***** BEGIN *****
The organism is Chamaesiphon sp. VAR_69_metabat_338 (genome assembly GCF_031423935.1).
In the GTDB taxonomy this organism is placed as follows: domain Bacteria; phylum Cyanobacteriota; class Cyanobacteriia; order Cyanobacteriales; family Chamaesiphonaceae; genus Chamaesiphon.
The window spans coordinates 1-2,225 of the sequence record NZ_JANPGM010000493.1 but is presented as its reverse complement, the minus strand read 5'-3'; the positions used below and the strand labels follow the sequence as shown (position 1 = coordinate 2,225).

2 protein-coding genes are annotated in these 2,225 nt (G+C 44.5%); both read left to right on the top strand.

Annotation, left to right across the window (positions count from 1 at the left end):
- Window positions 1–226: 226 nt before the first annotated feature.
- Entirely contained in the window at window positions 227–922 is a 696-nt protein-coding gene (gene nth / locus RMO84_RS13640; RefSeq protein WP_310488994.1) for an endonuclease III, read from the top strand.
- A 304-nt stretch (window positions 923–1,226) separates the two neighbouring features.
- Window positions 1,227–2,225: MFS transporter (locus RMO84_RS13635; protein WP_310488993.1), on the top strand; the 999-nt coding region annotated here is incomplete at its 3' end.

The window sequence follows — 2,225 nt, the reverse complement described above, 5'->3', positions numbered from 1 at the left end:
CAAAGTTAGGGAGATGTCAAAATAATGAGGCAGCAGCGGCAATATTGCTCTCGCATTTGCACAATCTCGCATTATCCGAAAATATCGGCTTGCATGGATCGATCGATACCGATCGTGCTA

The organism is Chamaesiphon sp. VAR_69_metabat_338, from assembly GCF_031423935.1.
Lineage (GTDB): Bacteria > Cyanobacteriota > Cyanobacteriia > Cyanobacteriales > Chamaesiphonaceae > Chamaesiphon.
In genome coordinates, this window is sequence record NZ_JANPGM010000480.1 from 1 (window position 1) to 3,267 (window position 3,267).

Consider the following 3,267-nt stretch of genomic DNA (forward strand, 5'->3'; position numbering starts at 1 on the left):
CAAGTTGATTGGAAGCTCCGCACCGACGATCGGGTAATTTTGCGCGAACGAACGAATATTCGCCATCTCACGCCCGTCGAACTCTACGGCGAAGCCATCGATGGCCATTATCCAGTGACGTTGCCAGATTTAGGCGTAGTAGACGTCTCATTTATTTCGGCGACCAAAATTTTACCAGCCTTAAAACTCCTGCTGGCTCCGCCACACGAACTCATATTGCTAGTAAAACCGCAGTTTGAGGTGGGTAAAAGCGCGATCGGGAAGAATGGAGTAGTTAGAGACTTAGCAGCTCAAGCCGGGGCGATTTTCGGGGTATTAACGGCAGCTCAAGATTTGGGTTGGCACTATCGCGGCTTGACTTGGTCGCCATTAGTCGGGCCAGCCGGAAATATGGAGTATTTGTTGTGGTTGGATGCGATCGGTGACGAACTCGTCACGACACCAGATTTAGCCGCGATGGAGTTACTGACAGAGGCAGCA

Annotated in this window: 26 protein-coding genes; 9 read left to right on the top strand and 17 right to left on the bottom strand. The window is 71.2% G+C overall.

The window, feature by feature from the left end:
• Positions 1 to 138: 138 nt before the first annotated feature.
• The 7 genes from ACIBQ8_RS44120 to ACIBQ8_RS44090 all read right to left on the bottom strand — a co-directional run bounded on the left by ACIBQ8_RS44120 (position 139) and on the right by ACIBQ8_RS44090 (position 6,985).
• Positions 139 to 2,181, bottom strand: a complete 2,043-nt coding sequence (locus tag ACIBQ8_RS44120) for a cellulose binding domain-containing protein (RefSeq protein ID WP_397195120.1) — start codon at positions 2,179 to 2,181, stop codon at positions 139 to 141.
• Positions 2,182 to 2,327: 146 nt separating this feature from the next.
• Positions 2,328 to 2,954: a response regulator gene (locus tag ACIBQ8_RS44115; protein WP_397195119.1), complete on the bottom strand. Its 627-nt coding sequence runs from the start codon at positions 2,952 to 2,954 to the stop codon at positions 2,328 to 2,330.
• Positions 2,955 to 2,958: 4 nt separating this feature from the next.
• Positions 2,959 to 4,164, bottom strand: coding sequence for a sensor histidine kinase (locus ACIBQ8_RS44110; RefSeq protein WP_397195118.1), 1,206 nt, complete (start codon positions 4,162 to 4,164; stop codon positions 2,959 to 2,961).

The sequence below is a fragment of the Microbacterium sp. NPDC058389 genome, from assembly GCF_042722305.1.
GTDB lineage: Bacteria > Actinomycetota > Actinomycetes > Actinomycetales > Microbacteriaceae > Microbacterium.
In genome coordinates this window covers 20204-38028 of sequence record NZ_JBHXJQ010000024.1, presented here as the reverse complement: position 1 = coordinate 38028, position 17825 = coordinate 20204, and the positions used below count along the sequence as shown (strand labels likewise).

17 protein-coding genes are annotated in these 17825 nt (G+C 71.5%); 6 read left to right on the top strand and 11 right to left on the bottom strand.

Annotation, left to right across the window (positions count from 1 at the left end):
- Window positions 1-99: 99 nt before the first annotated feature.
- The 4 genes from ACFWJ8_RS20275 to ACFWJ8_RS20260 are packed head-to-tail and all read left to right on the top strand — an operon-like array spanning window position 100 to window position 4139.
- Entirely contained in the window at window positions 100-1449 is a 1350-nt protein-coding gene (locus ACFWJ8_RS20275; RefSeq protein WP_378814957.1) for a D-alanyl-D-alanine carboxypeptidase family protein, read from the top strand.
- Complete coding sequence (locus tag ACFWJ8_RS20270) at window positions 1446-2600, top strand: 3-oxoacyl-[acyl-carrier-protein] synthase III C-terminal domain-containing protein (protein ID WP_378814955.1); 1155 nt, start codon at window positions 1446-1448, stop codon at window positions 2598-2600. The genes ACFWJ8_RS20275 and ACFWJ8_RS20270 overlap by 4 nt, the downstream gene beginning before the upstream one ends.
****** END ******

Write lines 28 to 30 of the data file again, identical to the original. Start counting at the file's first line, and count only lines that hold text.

In genome coordinates this window covers 20204-38028 of sequence record NZ_JBHXJQ010000024.1, presented here as the reverse complement: position 1 = coordinate 38028, position 17825 = coordinate 20204, and the positions used below count along the sequence as shown (strand labels likewise).

17 protein-coding genes are annotated in these 17825 nt (G+C 71.5%); 6 read left to right on the top strand and 11 right to left on the bottom strand.

Annotation, left to right across the window (positions count from 1 at the left end):